THE MINERAL CHRYSOBERYL
- Chemistry: BeAl2O4, Beryllium Aluminum Oxide
- Class: Oxides and Hydroxides
- Uses: As a gemstone and an ore of beryllium
Also see variety specimens:
- Alexandrite Specimens
Chrysoberyl is a poorly known mineral in the gem world even though the gem varieties are popular.
There are three main gem varieties:
- The first type is simply faceted transparent Chrysoberyl that is usually found in yellowish green to green, yellow and shades of brown. It is a fine gemstone, but is over-shadowed by its two cousins.
- The second variety is the "cat's eye", also known as cymophane.
The effect is caused by microscopic needle-like inclusions that reflect light into a single dynamic sliver of light running along the center of the crystal thus making it look like a living cat's eye!
Although other minerals such as tourmalines, scapolite, corundum, spinel and quartz form "cat's eye" stones, they must be designated as "tourmaline cat's eye", or "ruby cat's eye" in the jewelry industry.
Only chrysoberyl can be referred to as "cat's eye" with no other designation.
The third and perhaps most interesting is Alexandrite. This rare and valuable gemstone has the unique property of changing color depending on the type of light that hits it.
In sunlight, it appears almost emerald green, while in artificial incandescent light it appears a violet-red.
Some sapphires show similar ability, and synthetic sapphires are now on the market being sold as "Alexandrites" but at substantially lower prices than natural Alexandrite.
The most interesting natural uncut crystals of chyrsoberyl are the cyclic twins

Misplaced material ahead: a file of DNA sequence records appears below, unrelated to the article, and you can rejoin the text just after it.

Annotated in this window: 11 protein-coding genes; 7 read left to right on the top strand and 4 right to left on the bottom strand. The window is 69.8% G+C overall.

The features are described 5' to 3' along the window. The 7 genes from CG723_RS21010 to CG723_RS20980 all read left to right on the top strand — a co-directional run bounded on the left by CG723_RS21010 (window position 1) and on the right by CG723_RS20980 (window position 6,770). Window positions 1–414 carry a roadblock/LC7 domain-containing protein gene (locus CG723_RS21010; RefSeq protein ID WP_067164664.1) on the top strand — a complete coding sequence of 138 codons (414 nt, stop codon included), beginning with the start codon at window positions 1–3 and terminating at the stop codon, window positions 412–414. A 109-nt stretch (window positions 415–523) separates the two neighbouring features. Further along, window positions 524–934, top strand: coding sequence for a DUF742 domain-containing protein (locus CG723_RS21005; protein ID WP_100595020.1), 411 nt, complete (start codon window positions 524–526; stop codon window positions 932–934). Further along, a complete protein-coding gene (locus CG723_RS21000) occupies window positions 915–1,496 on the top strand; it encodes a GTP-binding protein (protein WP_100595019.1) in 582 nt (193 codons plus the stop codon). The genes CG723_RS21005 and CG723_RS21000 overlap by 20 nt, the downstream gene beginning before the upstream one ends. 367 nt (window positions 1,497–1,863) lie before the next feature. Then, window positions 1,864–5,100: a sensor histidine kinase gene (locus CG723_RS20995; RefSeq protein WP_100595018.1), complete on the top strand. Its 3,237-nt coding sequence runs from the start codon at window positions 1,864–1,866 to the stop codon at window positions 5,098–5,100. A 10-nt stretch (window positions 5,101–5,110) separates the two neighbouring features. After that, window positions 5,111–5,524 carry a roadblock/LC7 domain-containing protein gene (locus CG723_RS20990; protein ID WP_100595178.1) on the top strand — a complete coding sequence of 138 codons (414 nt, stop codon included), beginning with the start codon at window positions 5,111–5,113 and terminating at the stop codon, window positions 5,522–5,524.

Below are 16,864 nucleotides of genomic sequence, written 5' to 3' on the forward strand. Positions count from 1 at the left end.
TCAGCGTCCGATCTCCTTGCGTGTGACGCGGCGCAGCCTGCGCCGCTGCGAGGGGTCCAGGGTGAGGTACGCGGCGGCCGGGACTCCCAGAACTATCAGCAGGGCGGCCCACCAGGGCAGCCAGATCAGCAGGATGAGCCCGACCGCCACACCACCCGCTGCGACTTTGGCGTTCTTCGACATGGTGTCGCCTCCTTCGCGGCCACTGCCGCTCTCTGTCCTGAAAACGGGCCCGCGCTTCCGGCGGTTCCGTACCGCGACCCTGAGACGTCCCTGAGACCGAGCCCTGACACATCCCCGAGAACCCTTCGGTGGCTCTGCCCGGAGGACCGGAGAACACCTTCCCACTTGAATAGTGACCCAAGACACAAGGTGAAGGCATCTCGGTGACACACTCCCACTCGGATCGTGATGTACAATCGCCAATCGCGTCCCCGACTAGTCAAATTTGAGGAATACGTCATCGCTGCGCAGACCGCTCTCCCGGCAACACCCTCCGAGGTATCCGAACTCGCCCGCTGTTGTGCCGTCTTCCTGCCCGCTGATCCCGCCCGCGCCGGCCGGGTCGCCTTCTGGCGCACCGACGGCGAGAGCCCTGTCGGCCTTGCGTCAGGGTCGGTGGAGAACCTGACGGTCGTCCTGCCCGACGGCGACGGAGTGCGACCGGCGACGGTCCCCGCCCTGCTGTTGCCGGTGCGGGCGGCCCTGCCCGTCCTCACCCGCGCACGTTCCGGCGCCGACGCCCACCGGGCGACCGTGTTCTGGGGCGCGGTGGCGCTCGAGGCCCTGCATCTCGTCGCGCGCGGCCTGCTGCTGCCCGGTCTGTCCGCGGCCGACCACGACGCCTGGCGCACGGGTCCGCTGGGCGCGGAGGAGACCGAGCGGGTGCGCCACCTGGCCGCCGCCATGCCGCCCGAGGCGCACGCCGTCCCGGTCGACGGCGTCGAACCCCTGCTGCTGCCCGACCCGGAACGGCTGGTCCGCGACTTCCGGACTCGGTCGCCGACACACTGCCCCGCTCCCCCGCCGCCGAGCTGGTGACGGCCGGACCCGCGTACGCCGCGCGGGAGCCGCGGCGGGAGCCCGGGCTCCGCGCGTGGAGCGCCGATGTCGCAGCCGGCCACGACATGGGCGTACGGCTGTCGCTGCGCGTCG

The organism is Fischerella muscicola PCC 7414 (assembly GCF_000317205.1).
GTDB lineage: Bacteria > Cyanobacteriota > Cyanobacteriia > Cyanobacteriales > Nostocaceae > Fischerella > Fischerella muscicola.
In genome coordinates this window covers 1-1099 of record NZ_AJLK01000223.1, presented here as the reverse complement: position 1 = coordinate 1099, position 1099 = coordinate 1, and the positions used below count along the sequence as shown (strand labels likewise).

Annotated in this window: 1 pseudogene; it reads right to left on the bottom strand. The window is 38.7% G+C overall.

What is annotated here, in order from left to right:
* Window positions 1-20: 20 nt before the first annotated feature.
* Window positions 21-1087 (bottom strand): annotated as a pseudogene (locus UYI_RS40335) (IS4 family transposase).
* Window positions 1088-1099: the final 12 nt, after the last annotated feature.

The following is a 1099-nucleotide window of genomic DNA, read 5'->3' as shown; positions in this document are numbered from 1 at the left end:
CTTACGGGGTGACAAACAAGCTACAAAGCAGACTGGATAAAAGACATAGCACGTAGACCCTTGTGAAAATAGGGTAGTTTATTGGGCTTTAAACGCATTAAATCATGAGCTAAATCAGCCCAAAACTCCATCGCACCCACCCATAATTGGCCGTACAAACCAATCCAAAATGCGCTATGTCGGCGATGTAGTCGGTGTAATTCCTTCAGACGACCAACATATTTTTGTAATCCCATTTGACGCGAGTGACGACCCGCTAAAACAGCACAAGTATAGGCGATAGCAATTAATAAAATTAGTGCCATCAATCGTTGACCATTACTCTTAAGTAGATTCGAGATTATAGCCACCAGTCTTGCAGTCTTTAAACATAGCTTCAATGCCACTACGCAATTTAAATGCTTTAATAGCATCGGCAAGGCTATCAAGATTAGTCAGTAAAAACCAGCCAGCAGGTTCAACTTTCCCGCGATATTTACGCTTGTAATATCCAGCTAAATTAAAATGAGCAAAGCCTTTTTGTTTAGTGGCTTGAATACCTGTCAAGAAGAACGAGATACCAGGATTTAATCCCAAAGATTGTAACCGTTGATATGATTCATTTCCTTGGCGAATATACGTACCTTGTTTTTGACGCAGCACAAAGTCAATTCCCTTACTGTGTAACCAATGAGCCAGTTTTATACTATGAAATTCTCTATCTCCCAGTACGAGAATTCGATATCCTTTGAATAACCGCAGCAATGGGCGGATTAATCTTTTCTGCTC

These crystals appear hexagonal but are the result of a triplet of three "twins," with each "twin" taking up 120 degrees of the cyclic trilling.
- Color is yellow, green and brown.
- Luster is vitreous.
- Transparency: Crystals are transparent to translucent.
- Crystal System is orthorhombic; 2/m 2/m 2/m
- Crystal Habits: Crystals tend to be blocky and are often distorted by twinning effects that sometimes produce a psuedo-hexagonal cyclic twin. also granular.
- Cleavage is fair in one direction and poor in another.
- Fracture is conchoidal.
- Hardness is 8.5
- Specific Gravity is 3.7+ (above average for translucent minerals)
- Streak is white.
- Associated Minerals include garnet, mica and feldspars.
- Other Characteristics: Pleochroic (different colors seen from different viewing angles), high refractive index (around 1.75).
- Notable Occurrences include the Ural Mountains, Russia, Sri Lanka, Brazil, and Burma.
- Best Field Indicators include possible presence of twinned crystals, color, great hardness, and poor cleavage.